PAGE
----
Spring Painting, 1978, at Everett, WA. A float also works perfectly fine, even for paining topsides. (LB2012.15.1787 from 1979 National Fisherman photo contest)
Renewing the Transom. To keep the hull from distorting while this lobsterboat’s transom is out of her, Ray Jones uses an external mold propped up from the ground. Using a cobbled-together trailer, overhead costs were kept low at Windy Hollow Boatyard in East Friendship, ME. (LB2012.15.2967 from National Fisherman, July, 1975)
Caulking the Deck. To save his knees, this man has lengthened the handle of his caulking wheel. Kneeling doesn’t trouble his helper, however, who likely is thinking about someday taking over the job at this Provincetown, MA, yard. (LB2012.15.1672)
Tonging for Oysters. Despite their small size, outboard boats like this garvey are perfectly fine for working in sheltered creeks of the Chesapeake where the water is thin. (LB2012.15.1542)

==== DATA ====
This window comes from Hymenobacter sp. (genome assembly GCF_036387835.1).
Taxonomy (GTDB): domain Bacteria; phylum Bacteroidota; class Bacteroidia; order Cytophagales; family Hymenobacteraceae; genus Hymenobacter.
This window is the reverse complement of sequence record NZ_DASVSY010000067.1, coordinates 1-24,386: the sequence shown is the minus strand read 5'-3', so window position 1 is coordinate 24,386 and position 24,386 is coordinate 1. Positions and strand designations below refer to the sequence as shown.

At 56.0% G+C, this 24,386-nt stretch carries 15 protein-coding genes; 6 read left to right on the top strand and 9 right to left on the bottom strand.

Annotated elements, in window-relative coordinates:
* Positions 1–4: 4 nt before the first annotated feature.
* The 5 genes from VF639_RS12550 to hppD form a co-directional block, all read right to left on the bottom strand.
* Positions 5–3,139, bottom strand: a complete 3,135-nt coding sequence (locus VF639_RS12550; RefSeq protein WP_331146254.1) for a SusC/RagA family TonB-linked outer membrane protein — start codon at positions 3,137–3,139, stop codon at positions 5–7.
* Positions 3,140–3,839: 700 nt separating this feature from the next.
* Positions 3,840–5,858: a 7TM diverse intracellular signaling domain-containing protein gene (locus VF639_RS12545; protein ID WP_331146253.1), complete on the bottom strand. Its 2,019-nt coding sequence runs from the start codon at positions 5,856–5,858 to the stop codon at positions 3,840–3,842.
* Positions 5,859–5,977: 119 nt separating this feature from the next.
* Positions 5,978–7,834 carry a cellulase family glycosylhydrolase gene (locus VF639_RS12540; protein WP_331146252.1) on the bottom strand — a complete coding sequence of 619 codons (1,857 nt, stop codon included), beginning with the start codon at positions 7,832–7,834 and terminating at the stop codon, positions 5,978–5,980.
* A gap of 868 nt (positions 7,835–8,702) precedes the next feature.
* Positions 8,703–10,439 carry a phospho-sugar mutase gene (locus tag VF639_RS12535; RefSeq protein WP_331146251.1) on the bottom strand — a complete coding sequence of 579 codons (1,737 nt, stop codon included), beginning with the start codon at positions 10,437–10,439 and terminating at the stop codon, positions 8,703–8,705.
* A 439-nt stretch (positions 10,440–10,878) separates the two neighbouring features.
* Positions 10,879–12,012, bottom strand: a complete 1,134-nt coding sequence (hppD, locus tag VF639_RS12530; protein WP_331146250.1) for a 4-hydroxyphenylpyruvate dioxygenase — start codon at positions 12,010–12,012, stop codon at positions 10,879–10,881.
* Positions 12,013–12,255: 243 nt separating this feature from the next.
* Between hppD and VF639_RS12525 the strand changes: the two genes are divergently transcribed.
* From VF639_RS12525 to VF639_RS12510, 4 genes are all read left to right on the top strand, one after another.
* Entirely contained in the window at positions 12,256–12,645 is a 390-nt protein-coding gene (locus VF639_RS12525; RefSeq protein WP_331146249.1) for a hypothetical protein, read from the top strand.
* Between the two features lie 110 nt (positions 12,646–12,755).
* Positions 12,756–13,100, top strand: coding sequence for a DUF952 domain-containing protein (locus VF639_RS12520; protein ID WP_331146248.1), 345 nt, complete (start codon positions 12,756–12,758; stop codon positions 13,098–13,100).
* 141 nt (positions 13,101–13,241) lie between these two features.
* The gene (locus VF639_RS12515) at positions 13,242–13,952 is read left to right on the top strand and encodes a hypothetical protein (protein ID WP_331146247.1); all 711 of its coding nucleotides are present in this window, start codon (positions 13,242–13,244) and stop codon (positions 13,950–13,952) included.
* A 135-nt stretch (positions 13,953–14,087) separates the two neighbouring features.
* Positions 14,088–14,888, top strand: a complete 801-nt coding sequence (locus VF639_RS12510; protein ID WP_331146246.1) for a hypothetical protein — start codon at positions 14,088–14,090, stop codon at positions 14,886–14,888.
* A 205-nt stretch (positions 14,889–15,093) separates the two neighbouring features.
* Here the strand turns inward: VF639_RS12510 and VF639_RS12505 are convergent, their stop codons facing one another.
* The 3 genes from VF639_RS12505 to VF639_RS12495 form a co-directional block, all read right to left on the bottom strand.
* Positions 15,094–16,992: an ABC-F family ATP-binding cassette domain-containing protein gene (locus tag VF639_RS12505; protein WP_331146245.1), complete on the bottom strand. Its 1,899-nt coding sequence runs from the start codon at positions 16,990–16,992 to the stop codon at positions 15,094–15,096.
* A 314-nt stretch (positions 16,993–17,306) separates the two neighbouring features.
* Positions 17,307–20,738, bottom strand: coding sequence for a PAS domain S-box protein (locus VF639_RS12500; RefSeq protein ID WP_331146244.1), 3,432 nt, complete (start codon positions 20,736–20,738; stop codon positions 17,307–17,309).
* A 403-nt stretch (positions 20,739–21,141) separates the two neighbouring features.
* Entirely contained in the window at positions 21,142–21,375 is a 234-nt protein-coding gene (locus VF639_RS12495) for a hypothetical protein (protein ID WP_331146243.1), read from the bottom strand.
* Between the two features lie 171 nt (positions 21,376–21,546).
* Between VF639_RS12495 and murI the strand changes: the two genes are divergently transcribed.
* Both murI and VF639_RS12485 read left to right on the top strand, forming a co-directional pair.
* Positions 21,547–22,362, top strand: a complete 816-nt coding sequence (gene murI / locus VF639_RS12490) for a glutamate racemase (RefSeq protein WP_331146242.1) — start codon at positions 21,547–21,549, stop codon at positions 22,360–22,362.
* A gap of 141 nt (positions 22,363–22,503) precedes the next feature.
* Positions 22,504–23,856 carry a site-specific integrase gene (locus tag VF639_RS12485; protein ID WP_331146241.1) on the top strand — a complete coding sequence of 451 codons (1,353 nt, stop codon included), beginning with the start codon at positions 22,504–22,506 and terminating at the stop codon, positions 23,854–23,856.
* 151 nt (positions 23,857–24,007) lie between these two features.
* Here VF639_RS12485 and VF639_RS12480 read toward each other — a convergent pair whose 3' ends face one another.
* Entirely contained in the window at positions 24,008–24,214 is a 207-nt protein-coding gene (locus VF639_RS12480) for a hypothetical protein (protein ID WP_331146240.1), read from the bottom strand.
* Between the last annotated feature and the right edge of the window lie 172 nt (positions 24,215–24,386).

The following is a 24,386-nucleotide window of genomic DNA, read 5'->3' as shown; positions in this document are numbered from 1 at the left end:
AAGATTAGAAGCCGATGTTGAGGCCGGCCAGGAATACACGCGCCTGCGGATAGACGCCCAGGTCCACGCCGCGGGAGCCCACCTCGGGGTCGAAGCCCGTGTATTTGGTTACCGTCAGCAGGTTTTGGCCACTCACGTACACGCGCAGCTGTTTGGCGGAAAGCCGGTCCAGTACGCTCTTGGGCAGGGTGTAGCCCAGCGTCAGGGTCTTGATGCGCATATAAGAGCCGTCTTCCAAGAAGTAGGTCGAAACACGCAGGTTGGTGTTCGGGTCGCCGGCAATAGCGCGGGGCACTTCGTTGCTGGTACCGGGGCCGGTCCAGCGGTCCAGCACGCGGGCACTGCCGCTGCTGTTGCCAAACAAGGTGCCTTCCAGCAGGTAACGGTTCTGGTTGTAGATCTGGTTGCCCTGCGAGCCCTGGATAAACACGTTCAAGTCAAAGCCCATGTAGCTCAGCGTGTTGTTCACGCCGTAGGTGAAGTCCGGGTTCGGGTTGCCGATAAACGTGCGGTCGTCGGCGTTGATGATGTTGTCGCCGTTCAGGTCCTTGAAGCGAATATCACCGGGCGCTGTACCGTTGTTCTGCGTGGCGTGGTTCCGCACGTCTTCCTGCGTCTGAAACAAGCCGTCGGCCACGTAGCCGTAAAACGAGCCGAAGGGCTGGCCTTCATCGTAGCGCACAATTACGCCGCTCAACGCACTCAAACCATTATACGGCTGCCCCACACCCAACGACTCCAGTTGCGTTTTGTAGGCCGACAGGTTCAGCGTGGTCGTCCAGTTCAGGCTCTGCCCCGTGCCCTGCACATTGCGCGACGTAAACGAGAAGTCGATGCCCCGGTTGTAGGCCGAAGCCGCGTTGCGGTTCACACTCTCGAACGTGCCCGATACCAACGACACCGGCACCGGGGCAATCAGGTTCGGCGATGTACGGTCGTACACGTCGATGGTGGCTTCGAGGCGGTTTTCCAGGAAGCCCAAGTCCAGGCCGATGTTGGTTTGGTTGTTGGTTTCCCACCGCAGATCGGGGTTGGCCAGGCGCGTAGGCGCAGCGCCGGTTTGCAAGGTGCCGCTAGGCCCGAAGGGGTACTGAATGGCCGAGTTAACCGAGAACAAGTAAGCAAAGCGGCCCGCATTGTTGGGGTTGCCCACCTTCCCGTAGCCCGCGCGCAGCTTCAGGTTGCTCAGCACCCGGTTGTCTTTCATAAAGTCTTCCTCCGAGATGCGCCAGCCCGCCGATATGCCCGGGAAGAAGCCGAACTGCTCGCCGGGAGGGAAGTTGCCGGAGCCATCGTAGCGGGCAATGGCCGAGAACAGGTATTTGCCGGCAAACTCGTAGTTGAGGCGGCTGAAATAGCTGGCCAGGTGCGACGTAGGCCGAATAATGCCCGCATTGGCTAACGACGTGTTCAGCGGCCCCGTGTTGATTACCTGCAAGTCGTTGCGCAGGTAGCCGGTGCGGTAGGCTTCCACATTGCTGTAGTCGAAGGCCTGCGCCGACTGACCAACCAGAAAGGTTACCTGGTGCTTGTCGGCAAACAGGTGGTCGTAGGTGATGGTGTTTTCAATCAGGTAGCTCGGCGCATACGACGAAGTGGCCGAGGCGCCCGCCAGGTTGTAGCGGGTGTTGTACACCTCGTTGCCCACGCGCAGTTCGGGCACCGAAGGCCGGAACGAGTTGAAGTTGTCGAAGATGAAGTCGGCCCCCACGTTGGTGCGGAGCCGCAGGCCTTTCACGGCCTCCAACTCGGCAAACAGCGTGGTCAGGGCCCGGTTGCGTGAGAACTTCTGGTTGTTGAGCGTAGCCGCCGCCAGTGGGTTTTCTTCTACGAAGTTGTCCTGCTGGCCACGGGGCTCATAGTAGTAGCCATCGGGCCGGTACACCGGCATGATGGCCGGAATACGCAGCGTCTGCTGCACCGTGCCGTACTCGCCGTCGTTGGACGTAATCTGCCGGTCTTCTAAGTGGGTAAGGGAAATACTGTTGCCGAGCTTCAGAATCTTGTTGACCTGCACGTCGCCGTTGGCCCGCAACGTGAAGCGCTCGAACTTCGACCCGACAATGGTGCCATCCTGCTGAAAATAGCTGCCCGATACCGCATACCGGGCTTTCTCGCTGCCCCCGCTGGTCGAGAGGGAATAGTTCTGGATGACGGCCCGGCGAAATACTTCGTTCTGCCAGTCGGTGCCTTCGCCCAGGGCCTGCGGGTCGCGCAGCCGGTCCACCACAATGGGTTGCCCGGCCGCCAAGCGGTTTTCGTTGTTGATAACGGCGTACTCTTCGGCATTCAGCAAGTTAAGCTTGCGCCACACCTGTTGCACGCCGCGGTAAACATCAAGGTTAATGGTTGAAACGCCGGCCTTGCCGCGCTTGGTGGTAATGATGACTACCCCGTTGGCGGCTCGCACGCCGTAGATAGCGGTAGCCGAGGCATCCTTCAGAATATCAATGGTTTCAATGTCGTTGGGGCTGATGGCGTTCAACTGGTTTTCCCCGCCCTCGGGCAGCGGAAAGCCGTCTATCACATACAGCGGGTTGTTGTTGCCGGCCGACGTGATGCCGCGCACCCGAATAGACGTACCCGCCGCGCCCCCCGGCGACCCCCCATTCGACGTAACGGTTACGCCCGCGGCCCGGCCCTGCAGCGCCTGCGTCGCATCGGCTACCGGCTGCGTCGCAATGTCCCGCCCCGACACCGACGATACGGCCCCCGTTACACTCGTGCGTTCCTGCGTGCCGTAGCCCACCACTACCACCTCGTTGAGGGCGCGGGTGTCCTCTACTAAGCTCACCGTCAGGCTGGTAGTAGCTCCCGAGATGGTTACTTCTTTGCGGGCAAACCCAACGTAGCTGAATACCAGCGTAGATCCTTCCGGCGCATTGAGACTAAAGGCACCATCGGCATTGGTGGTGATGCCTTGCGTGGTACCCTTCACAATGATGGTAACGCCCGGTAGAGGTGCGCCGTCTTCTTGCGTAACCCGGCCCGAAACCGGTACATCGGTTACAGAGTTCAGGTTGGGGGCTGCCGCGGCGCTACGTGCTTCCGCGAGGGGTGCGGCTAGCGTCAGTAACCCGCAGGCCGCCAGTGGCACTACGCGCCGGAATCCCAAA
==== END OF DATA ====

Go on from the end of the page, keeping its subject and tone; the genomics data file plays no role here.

Buy Boat, Converted. MILDRED BELLE and others of her type make dandy conversions for carrying passengers for hire or for recreational use. This one carries 46 passengers—a far cry from the thousands of oysters that once loaded her deck. (LB2012.15.1751 Chesapeake Bay Maritime Museum photo from National Fisherman, September, 1993, page 35)
Dredging for Clams off Ocean City, MD. Using a water hose in combination with a conveyor belt, this so-called hydraulic escalator dredge exposes and raises soft shell clams from the bottom and deposits them aboard LAST CHANCE as she moves slowly ahead. (LB2012.15.1449 from National Fisherman, March, 1968, page 5-C.)
A Good Harvest. These Maryland waters are too deep for manual digging so a dredge brings up the clams to MISS RENEE where they’re loaded into baskets. The fishery is now in remission due to storms and disease, dropping from 460,000 bushels per year to the present 4,000. (LB2012.15.1446 from National Fisherman, May, 1970, page 21-B)